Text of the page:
A revised taxonomy of the iguanodont dinosaur genera and species. 2007. Gregory S. Paul. Cretaceous Research 29: 192-216
Abstract: Criteria for designating dinosaur genera are inconsistent; some very similar species are highly split at the generic level, other anatomically disparate species are united at the same rank. Since the mid-1800s the classic genus Iguanodon has become a taxonomic grab-bag containing species spanning most of the Early Cretaceous of the northern hemisphere. Recently the genus was radically redesignated when the type was shifted from nondiagnostic English Valanginian teeth to a complete skull and skeleton of the heavily built, semi-quadrupedal I. bernissartensis from much younger Belgian sediments, even though the latter is very different in form from the gracile skeletal remains described by Mantell.
I. bernissartensis or gracile I. atherfieldensis, regardless of location or stage. A stratigraphic analysis is combined with a character census that shows the European iguanodonts are markedly more morphologically divergent than other dinosaur genera, and some appear phylogenetically more derived than others.
Two new genera and a new species have been or are named for the gracile iguanodonts of the Wealden Supergroup:
1. The strongly bipedal Mantellisaurus atherfieldensis Paul (2006. Turning the old into the new: a separate genus for the gracile iguanodont from the Wealden of England. In: Carpenter, K. (Ed.), Horns and Beaks: Ceratopsian and Ornithopod Dinosaurs. Indiana University Press, Bloomington, pp. 69–77) (holotype BMNH R5764) which possesses a camptosaur-like ilial shape,
2. The long snouted, long bodied, small hipped, semi-bipedal Dollodon bampingi gen. nov. sp. nov. (holotype IRSNB 1551) which has a shallow ilium.
Insufficiently diagnostic I. hoggii is removed from the earlier Camptosaurus. Poorly described I. dawsoni, I. fittoni and I. hollingtoniensis are removed from the much later and more derived Iguanodon and considered Ornithopoda incertae sedis pending redescription. The synonymy of I. fittoni and I. hollingtoniensis has not been confirmed.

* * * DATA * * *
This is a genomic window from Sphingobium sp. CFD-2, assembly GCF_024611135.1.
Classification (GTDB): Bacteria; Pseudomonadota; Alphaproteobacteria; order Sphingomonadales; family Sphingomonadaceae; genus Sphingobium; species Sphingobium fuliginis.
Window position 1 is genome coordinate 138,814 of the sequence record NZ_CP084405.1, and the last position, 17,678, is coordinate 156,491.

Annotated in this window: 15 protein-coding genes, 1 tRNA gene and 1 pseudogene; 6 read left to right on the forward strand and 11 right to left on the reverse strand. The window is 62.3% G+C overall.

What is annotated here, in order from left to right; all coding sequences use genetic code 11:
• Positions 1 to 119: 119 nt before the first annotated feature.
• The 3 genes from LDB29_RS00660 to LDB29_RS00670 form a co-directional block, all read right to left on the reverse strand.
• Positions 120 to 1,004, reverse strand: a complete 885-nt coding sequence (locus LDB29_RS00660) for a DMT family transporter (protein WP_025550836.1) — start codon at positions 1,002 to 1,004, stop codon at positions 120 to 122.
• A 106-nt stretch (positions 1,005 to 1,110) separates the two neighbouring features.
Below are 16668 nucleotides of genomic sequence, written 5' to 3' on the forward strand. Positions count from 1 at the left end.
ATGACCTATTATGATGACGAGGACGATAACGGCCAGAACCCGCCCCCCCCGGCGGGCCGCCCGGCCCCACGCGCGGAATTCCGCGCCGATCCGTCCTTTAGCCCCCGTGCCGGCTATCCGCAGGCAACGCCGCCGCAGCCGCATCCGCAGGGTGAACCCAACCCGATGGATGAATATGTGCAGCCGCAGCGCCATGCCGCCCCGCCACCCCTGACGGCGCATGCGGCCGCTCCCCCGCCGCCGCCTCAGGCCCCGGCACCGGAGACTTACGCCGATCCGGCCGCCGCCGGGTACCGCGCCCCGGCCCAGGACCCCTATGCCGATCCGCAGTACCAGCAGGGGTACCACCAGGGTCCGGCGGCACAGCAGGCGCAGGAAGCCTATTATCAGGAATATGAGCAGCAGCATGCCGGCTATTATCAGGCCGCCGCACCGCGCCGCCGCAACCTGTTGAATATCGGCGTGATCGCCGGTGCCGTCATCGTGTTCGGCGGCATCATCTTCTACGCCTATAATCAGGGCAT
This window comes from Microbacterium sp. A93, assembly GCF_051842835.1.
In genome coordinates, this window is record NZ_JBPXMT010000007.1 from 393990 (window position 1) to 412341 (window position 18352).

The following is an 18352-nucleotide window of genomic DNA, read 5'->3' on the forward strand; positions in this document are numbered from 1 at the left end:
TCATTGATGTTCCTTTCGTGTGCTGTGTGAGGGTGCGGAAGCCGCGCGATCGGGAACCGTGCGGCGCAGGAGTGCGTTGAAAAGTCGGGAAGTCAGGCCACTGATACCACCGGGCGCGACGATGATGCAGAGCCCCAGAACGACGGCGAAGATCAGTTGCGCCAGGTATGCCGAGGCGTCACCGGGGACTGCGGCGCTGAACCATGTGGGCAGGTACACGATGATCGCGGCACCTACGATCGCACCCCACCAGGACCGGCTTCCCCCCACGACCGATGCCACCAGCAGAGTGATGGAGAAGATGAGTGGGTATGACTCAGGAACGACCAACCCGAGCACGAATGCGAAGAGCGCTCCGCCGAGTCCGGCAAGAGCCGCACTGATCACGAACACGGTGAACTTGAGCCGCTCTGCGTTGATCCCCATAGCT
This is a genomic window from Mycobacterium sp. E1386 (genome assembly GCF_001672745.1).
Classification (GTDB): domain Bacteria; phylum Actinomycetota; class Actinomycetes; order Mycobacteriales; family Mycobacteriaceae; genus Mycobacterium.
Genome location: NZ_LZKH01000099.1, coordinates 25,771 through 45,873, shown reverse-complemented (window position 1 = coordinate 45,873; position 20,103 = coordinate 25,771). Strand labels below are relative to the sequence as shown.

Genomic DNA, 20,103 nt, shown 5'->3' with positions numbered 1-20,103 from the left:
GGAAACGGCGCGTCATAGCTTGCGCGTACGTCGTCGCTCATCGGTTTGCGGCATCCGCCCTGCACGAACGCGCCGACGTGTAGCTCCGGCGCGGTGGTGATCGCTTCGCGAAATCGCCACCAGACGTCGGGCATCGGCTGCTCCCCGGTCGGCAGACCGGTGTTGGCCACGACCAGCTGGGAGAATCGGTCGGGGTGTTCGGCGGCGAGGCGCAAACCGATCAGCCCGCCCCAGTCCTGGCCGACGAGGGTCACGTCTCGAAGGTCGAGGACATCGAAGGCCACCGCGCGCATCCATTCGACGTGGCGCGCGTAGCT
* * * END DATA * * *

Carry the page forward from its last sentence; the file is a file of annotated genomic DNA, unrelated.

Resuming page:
A set of remains of similar age to I. fittoni and I. hollingtoniensis appear to combine a specialized, elongate dentary with massive arms: it either belongs to one of the contemporary taxa, or is a new, unnamed taxon.
There has recently been a tendency to consider iguanodonts spatially remote from I. bernissartensis to be members of or very similar to the type species, but reanalysis finds that I. orientalis is not a junior synonym of I. bernissartensis and is a nomen dubium, and that basal I. lakotaensis is not a member of Iguanodon and accordingly is assigned the new genus Dakotadon gen. nov. (holotype SDSM 8656).
Dakotadon is probably basal to Iguanodon and not an iguanodontoid. The higher taxonomy of iguanodontoids is confused due to phylogenetic problems, and inconsistent definitions of the Iguanodontidae (which as currently defined appears to be limited to Iguanodon) and Hadrosauroidea. Mantellisaurus and especially Dollodon, for instance, are probably more derived than Iguanodon: they may be hadrosauroids depending on which phylogenetic definition of the term is preferred.